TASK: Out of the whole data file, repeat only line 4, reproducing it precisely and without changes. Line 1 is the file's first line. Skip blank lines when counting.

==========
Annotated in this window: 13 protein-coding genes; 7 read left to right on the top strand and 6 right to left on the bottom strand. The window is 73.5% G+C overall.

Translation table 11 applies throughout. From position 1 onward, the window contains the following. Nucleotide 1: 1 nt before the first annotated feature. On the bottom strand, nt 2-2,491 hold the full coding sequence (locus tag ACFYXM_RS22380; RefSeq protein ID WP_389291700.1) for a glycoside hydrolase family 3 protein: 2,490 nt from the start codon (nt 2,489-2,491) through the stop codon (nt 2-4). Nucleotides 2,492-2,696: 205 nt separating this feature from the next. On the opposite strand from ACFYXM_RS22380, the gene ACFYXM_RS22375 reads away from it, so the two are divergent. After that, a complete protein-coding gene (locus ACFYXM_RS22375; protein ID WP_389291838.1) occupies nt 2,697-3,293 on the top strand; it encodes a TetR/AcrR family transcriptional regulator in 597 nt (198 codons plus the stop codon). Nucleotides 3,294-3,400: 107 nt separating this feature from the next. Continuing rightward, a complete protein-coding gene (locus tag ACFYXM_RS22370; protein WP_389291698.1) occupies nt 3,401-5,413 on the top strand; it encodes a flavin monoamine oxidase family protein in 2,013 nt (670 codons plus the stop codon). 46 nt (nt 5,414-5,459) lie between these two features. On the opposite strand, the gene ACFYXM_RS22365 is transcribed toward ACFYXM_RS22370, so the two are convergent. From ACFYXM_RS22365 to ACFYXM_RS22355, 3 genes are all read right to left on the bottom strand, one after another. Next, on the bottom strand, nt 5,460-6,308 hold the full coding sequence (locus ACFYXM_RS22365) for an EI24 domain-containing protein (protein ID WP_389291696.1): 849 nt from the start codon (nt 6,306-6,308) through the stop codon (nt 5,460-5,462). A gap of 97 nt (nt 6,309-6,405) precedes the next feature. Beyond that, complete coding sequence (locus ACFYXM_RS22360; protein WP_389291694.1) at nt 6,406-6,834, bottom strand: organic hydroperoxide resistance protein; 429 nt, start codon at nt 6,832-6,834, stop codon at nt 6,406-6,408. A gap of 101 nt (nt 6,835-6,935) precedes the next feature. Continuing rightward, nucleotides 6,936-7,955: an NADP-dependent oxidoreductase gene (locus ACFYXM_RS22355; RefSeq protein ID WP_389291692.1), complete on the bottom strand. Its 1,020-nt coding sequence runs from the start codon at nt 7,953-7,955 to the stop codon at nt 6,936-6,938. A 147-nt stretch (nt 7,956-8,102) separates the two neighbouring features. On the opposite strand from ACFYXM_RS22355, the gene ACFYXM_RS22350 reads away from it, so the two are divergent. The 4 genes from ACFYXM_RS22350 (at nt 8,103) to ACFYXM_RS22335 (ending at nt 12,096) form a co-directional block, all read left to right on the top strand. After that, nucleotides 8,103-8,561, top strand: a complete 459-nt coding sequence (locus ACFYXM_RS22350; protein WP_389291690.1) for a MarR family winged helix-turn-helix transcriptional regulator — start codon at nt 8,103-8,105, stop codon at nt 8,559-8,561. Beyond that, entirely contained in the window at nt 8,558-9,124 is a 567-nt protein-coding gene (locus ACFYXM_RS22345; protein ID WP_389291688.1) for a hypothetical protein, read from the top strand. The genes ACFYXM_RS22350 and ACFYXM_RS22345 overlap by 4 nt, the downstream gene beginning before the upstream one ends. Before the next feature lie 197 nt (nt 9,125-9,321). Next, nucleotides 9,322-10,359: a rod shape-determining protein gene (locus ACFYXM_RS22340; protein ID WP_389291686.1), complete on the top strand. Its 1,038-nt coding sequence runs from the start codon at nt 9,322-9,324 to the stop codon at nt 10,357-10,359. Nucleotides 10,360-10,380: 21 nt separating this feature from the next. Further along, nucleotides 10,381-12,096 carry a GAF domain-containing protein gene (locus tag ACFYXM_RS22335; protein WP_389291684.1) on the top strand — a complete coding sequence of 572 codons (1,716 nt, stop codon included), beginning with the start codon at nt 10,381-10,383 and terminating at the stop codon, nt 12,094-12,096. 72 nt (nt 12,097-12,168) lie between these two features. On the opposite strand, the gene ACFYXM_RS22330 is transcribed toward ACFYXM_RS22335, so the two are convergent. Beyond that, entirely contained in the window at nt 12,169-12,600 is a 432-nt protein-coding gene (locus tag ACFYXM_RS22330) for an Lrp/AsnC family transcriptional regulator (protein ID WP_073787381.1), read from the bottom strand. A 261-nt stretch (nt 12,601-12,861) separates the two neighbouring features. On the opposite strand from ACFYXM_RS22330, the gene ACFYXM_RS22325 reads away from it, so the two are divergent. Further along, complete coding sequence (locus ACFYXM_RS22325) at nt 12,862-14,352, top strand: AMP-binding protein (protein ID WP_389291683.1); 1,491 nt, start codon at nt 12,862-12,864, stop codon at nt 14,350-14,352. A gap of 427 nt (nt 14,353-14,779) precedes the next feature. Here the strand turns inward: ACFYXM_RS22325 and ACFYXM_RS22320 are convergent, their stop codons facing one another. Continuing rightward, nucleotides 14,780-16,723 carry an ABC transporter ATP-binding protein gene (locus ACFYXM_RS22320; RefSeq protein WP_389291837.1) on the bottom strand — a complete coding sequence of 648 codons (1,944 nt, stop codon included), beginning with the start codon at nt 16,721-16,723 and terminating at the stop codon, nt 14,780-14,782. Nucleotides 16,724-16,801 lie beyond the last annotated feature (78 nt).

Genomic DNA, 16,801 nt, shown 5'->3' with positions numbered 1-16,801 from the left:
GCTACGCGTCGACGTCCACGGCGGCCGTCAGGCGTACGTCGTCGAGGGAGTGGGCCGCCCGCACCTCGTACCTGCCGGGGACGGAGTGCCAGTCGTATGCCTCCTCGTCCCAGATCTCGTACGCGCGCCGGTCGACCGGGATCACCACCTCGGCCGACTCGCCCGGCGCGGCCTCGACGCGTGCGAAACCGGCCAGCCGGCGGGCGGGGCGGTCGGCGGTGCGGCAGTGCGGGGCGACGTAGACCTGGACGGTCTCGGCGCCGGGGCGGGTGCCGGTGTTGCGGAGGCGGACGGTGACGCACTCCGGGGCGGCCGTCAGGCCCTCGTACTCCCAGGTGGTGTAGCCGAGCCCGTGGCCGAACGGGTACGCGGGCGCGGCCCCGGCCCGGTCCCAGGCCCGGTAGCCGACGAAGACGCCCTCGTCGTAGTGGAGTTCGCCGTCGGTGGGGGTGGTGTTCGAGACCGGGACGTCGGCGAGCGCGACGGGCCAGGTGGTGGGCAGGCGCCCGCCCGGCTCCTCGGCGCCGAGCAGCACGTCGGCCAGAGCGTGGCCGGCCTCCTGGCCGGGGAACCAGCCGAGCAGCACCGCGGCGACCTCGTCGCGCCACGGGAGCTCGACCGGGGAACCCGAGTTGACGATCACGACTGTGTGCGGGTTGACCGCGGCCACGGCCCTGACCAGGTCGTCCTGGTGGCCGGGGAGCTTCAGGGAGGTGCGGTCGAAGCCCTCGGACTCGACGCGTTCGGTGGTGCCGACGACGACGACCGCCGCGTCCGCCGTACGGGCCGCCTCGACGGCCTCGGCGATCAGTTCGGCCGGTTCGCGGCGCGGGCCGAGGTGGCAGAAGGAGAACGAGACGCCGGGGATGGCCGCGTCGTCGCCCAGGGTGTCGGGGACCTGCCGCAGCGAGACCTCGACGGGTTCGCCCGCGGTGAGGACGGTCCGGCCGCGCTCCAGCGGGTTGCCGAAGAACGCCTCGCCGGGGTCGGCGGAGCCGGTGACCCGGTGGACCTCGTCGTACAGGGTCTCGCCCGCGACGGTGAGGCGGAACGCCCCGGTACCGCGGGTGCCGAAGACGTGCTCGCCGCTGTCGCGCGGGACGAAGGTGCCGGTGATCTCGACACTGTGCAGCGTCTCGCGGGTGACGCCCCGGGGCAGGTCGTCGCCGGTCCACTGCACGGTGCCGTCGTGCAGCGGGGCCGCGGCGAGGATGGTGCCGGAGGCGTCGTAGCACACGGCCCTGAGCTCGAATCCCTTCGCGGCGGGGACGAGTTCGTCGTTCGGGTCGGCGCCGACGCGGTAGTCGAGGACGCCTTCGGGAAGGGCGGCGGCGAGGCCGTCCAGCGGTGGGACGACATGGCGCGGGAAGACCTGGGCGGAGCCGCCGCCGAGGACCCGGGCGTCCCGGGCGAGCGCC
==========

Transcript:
GCTACGCGTCGACGTCCACGGCGGCCGTCAGGCGTACGTCGTCGAGGGAGTGGGCCGCCCGCACCTCGTACCTGCCGGGGACGGAGTGCCAGTCGTATGCCTCCTCGTCCCAGATCTCGTACGCGCGCCGGTCGACCGGGATCACCACCTCGGCCGACTCGCCCGGCGCGGCCTCGACGCGTGCGAAACCGGCCAGCCGGCGGGCGGGGCGGTCGGCGGTGCGGCAGTGCGGGGCGACGTAGACCTGGACGGTCTCGGCGCCGGGGCGGGTGCCGGTGTTGCGGAGGCGGACGGTGACGCACTCCGGGGCGGCCGTCAGGCCCTCGTACTCCCAGGTGGTGTAGCCGAGCCCGTGGCCGAACGGGTACGCGGGCGCGGCCCCGGCCCGGTCCCAGGCCCGGTAGCCGACGAAGACGCCCTCGTCGTAGTGGAGTTCGCCGTCGGTGGGGGTGGTGTTCGAGACCGGGACGTCGGCGAGCGCGACGGGCCAGGTGGTGGGCAGGCGCCCGCCCGGCTCCTCGGCGCCGAGCAGCACGTCGGCCAGAGCGTGGCCGGCCTCCTGGCCGGGGAACCAGCCGAGCAGCACCGCGGCGACCTCGTCGCGCCACGGGAGCTCGACCGGGGAACCCGAGTTGACGATCACGACTGTGTGCGGGTTGACCGCGGCCACGGCCCTGACCAGGTCGTCCTGGTGGCCGGGGAGCTTCAGGGAGGTGCGGTCGAAGCCCTCGGACTCGACGCGTTCGGTGGTGCCGACGACGACGACCGCCGCGTCCGCCGTACGGGCCGCCTCGACGGCCTCGGCGATCAGTTCGGCCGGTTCGCGGCGCGGGCCGAGGTGGCAGAAGGAGAACGAGACGCCGGGGATGGCCGCGTCGTCGCCCAGGGTGTCGGGGACCTGCCGCAGCGAGACCTCGACGGGTTCGCCCGCGGTGAGGACGGTCCGGCCGCGCTCCAGCGGGTTGCCGAAGAACGCCTCGCCGGGGTCGGCGGAGCCGGTGACCCGGTGGACCTCGTCGTACAGGGTCTCGCCCGCGACGGTGAGGCGGAACGCCCCGGTACCGCGGGTGCCGAAGACGTGCTCGCCGCTGTCGCGCGGGACGAAGGTGCCGGTGATCTCGACACTGTGCAGCGTCTCGCGGGTGACGCCCCGGGGCAGGTCGTCGCCGGTCCACTGCACGGTGCCGTCGTGCAGCGGGGCCGCGGCGAGGATGGTGCCGGAGGCGTCGTAGCACACGGCCCTGAGCTCGAATCCCTTCGCGGCGGGGACGAGTTCGTCGTTCGGGTCGGCGCCGACGCGGTAGTCGAGGACGCCTTCGGGAAGGGCGGCGGCGAGGCCGTCCAGCGGTGGGACGACATGGCGCGGGAAGACCTGGGCGGAGCCGCCGCCGAGGACCCGGGCGTCCCGGGCGAGCGCC